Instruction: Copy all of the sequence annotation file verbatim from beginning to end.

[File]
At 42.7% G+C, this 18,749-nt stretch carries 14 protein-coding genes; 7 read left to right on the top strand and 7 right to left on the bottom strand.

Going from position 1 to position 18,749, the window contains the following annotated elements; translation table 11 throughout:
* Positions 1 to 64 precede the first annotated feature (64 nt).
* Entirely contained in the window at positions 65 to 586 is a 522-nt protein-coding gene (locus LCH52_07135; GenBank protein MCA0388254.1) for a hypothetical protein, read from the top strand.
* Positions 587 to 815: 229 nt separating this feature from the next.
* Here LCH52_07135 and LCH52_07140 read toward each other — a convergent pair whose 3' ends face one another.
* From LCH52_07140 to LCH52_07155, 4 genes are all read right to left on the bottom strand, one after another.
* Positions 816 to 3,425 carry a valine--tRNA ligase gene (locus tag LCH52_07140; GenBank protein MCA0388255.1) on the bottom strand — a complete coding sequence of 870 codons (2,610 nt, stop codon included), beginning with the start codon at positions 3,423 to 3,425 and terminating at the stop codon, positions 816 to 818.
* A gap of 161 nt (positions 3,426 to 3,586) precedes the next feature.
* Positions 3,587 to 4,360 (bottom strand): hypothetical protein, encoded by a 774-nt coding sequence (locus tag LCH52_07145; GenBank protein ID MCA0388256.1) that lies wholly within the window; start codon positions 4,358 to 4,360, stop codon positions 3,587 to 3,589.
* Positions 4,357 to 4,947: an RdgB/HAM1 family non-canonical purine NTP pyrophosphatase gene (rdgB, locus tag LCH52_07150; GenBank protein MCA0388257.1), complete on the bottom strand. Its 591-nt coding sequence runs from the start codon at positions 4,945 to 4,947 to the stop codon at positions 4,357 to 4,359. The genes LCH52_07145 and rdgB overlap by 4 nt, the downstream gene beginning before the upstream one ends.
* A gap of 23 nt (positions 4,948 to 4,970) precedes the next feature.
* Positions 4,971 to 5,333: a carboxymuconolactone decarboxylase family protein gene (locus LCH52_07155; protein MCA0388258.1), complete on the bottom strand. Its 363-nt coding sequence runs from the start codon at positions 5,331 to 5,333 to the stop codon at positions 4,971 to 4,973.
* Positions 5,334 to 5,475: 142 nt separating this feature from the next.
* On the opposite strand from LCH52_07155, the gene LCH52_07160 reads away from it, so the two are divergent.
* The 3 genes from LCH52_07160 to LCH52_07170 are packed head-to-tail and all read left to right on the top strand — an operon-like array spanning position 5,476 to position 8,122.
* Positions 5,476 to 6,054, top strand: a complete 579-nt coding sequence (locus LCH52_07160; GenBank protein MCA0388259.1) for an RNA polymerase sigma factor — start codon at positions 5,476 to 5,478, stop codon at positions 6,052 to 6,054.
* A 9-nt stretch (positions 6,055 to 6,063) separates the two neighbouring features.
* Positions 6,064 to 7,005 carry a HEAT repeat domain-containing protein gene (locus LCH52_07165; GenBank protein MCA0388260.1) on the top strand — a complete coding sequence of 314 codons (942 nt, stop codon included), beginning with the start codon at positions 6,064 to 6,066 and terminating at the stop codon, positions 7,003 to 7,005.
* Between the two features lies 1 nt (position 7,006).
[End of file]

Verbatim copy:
At 42.7% G+C, this 18,749-nt stretch carries 14 protein-coding genes; 7 read left to right on the top strand and 7 right to left on the bottom strand.

Going from position 1 to position 18,749, the window contains the following annotated elements; translation table 11 throughout:
* Positions 1 to 64 precede the first annotated feature (64 nt).
* Entirely contained in the window at positions 65 to 586 is a 522-nt protein-coding gene (locus LCH52_07135; GenBank protein MCA0388254.1) for a hypothetical protein, read from the top strand.
* Positions 587 to 815: 229 nt separating this feature from the next.
* Here LCH52_07135 and LCH52_07140 read toward each other — a convergent pair whose 3' ends face one another.
* From LCH52_07140 to LCH52_07155, 4 genes are all read right to left on the bottom strand, one after another.
* Positions 816 to 3,425 carry a valine--tRNA ligase gene (locus tag LCH52_07140; GenBank protein MCA0388255.1) on the bottom strand — a complete coding sequence of 870 codons (2,610 nt, stop codon included), beginning with the start codon at positions 3,423 to 3,425 and terminating at the stop codon, positions 816 to 818.
* A gap of 161 nt (positions 3,426 to 3,586) precedes the next feature.
* Positions 3,587 to 4,360 (bottom strand): hypothetical protein, encoded by a 774-nt coding sequence (locus tag LCH52_07145; GenBank protein ID MCA0388256.1) that lies wholly within the window; start codon positions 4,358 to 4,360, stop codon positions 3,587 to 3,589.
* Positions 4,357 to 4,947: an RdgB/HAM1 family non-canonical purine NTP pyrophosphatase gene (rdgB, locus tag LCH52_07150; GenBank protein MCA0388257.1), complete on the bottom strand. Its 591-nt coding sequence runs from the start codon at positions 4,945 to 4,947 to the stop codon at positions 4,357 to 4,359. The genes LCH52_07145 and rdgB overlap by 4 nt, the downstream gene beginning before the upstream one ends.
* A gap of 23 nt (positions 4,948 to 4,970) precedes the next feature.
* Positions 4,971 to 5,333: a carboxymuconolactone decarboxylase family protein gene (locus LCH52_07155; protein MCA0388258.1), complete on the bottom strand. Its 363-nt coding sequence runs from the start codon at positions 5,331 to 5,333 to the stop codon at positions 4,971 to 4,973.
* Positions 5,334 to 5,475: 142 nt separating this feature from the next.
* On the opposite strand from LCH52_07155, the gene LCH52_07160 reads away from it, so the two are divergent.
* The 3 genes from LCH52_07160 to LCH52_07170 are packed head-to-tail and all read left to right on the top strand — an operon-like array spanning position 5,476 to position 8,122.
* Positions 5,476 to 6,054, top strand: a complete 579-nt coding sequence (locus LCH52_07160; GenBank protein MCA0388259.1) for an RNA polymerase sigma factor — start codon at positions 5,476 to 5,478, stop codon at positions 6,052 to 6,054.
* A 9-nt stretch (positions 6,055 to 6,063) separates the two neighbouring features.
* Positions 6,064 to 7,005 carry a HEAT repeat domain-containing protein gene (locus LCH52_07165; GenBank protein MCA0388260.1) on the top strand — a complete coding sequence of 314 codons (942 nt, stop codon included), beginning with the start codon at positions 6,064 to 6,066 and terminating at the stop codon, positions 7,003 to 7,005.
* Between the two features lies 1 nt (position 7,006).